Plot: What’s it about?
We all get angry. It’s one of the most primal emotions that humans experience – right up there with happiness and sadness. There’s not a man or woman on the face of the planet that hasn’t been angry at one point in their lives. But some utilize this emotion more than others. I get angry. Not too often and I don’t go off on people in public, but it’s the little things that tend to grate away at me. Why does the housewife driving her oversized Surburban have to send text messages while she’s driving? Why do some people feel the need to lick each individual finger with that “sucking” sound to get whatever condiment happens to be on there, off (heard of napkins, folks?) Why can’t I hit a golf ball straight 20 times in a row? These are all things that make me angry, albeit on different levels. But I, unlike the character Robin Williams plays, don’t let it ruin my day. Moving the conversation away from me and the things get grind my gears, we find a movie with a director who hasn’t done much in the last few…decades. Phil Alden Robinson is probably best-known for Field of Dreams and Sneakers, both are near 25 years old. Well he’s got a top notch cast and an interesting premise for a movie: does it work?
Meet Henry Altmann (Robin Williams) a once loving father and husband, but after the loss of his son he’s got little to be happy about. His wife (Melissa Leo) do nothing but fight and argue, his other son (Hamish Linklater) has decided that, after college and law school, he wants to be a dance instructor. This doesn’t sit well with Henry who had dreams of adding his son to his law firm along with his brother (Peter Kinklage). On the way to a routine doctor’s appointment, Henry is hit by a taxi cab and, after waiting two hours for his physician, learns that he has a brain aneurism that’s certain to kill him. In a fit of rage his doctor, Sharon (Mila Kunis), tells him that he’s got 90 minutes to live. What do to? Using what little time he has, Henry rushes around Brooklyn in an effort to reconcile with his brother, wants to make love to his wife and make amends with his estranged son. Of course this bogus diagnosis by Sharon isn’t sitting well with her, so she’s running around town looking for Henry. The clock is ticking…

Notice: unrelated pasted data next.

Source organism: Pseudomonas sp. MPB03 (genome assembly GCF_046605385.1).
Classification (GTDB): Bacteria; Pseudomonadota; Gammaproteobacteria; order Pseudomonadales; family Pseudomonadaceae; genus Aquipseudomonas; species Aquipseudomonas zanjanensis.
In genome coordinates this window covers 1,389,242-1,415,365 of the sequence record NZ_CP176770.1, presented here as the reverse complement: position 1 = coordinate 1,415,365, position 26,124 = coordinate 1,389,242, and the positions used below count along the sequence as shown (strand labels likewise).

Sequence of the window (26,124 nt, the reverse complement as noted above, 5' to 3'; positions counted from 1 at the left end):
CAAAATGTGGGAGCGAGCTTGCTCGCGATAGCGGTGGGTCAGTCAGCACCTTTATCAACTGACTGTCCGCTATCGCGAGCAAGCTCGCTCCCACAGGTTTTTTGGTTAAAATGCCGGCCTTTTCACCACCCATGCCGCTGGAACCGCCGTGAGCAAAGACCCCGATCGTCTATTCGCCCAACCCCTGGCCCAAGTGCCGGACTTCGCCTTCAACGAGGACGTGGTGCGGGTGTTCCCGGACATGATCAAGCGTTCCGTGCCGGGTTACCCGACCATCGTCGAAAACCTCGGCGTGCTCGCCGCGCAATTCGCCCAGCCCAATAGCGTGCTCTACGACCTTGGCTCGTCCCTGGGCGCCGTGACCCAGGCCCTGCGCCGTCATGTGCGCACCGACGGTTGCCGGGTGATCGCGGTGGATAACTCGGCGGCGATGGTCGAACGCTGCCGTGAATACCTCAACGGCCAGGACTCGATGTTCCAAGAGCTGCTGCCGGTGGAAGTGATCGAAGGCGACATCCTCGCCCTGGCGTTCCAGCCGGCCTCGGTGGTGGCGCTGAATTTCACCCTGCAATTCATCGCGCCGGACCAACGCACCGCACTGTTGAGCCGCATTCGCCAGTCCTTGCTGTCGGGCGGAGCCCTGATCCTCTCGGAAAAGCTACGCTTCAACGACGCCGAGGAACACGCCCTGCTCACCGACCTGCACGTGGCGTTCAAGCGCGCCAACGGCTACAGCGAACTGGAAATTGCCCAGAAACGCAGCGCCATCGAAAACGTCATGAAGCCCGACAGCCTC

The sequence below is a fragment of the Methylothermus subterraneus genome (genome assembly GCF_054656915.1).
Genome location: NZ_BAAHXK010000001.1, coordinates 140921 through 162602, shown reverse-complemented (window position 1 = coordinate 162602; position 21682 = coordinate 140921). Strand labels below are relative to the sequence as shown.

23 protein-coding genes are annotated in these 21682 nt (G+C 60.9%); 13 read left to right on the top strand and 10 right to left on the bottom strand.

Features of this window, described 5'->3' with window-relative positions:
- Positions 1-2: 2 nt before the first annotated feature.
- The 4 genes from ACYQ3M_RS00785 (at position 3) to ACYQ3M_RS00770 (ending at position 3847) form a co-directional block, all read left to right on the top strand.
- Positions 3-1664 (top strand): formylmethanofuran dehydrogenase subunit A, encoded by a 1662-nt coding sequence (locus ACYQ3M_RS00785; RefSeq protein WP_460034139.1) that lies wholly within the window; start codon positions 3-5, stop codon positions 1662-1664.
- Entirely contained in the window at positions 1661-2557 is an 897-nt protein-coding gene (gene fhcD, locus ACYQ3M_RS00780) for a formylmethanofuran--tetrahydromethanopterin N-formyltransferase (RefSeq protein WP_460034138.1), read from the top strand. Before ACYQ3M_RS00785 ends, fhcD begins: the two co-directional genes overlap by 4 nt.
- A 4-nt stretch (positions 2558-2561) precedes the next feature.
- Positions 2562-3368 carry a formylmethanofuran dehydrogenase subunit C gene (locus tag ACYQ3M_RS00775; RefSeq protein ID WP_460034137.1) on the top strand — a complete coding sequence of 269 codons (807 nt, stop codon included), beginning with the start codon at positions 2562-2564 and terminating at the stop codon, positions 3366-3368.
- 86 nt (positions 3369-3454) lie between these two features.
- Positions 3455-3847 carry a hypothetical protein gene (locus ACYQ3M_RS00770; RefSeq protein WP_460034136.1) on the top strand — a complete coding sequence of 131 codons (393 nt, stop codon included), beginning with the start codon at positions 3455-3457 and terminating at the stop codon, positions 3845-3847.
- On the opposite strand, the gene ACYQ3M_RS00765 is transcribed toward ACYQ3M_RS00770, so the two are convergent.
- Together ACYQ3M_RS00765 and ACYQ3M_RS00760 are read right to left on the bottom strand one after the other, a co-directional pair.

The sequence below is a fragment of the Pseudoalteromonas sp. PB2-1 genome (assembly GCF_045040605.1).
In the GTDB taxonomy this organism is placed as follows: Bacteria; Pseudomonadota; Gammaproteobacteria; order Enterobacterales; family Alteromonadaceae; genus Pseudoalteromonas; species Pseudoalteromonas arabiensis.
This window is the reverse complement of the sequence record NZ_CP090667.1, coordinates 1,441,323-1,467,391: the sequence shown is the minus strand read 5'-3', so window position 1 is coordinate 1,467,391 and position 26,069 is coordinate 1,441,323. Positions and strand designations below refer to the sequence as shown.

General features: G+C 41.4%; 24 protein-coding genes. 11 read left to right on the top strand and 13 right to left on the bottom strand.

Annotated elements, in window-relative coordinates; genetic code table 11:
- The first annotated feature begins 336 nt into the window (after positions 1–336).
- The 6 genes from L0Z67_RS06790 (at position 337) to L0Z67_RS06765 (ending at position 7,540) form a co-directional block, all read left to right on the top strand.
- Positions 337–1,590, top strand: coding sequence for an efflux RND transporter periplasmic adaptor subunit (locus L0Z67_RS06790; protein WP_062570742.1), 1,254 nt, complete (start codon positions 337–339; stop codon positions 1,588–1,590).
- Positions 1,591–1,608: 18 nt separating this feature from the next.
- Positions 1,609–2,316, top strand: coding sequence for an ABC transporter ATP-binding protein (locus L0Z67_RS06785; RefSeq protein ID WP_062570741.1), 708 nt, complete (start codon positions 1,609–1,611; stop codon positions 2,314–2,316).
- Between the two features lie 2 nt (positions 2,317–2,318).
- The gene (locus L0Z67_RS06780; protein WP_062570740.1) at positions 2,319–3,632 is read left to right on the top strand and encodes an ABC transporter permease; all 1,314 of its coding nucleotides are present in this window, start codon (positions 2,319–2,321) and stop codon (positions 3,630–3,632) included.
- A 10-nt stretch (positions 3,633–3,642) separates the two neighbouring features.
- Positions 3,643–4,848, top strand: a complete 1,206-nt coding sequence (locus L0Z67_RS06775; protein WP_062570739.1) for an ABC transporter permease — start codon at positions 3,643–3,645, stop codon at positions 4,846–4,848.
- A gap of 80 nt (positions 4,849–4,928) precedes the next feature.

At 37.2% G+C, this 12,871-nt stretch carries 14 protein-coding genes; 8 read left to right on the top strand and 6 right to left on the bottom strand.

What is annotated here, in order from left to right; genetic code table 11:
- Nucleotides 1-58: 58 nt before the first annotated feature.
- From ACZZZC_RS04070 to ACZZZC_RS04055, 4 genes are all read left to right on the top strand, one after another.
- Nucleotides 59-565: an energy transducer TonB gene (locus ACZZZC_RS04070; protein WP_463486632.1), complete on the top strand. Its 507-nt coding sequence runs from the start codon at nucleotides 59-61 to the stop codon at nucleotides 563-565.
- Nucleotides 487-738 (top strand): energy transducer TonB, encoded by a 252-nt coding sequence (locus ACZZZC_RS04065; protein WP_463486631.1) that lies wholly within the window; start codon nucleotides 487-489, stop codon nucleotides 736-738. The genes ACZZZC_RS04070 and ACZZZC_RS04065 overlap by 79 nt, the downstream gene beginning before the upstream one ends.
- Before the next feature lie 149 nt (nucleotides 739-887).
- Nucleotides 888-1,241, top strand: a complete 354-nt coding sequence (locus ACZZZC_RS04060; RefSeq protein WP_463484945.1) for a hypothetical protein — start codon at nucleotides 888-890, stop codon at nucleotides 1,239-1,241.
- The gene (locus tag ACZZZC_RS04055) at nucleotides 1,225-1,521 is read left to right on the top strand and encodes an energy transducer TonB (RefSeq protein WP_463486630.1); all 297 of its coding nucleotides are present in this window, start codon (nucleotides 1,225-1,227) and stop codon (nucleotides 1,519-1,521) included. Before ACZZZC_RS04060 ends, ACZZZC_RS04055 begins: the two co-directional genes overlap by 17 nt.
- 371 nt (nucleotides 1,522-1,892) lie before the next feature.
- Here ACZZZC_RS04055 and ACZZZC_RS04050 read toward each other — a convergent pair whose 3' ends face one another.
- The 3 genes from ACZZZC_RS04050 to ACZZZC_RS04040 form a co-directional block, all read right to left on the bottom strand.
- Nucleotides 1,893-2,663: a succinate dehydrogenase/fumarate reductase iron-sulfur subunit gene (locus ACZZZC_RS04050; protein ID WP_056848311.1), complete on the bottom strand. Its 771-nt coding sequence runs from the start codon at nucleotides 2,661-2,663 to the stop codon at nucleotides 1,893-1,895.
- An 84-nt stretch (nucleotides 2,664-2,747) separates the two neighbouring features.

Playing out in a close approximation of real-time, The Angriest Man in Brooklyn reels the viewer right in. It’s got several things going for it, namely the cast which includes two Academy Award winners in Melissa Leo and Robin Williams. Mila Kunis, Peter Dinklage, Louis C.K. and James Earl Jones have smaller parts, but add to the ensemble cast. There are flashes of brilliance in the film, but overall it doesn’t really seem to deliver. Certainly we know the capability of Robin Williams, but to me the movie felt like it wasn’t really sure what it wanted to be – a comedy or a drama. Ultimately I found the film a bit moving at times and was nearly about to tear up at the end, but, well, I’ll just say that the movie took over and erased whatever sympathy I had built up. A bit tired, and predictable The Angriest Man in Brooklyn isn’t nearly all it could be and it’s a shame as this cast of actors could have been so much better.
Video: How’s it look?
Utilizing a 1.78:1 AVC HD transfer, The Angriest Man in Brooklyn is indicative of what we’d expect a new to Blu-ray film to look like. Detail is crisp and razor sharp, flesh tones are accurate and on the mark and contrast and black levels work well with one another. Truly, Brooklyn never looked so good. I noticed a slight bit of banding in a few of the arial scenes, but nothing to get angry about (sorry, I had to). I don’t have a lot more to say, running at only 83 minutes it’s not like the movie pushes the limits of the Blu-ray technology, so the included transfer more than delivers.
Audio: How’s it sound?
Boasting a DTS HD Master Audio sound mix, the film doesn’t exactly light up your system. Mainly a dialogue-driven film, even the surrounds don’t really seem to do their fair share. It’s not a bad sounding mix by any means, but there aren’t too many memorable instances that stood out to me. Even the opening sequence in which Henry’s car is wrecked sound kind of muffled. Vocals are sharp and clean and I know I say this every time Mila Kunis is in a film, but if you close your eyes you’ll picture Meg Griffin from TV’s Family Guy. All in all a good, but not great, mix.
Supplements: What are the extras?
Unfortunately we don’t get a lot on the supplemental side either.
- The Making of The Angriest Man in Brooklyn – A short, six minute featurette with some interviews with the cast and crew as they discuss the original Israeli film and its American counterpart as well as praise for the cast and crew. Yawn.
- Gag Reel – Robin Williams has a few choice moments and some other goofs on the set.
- DVD/UltraViolet Copy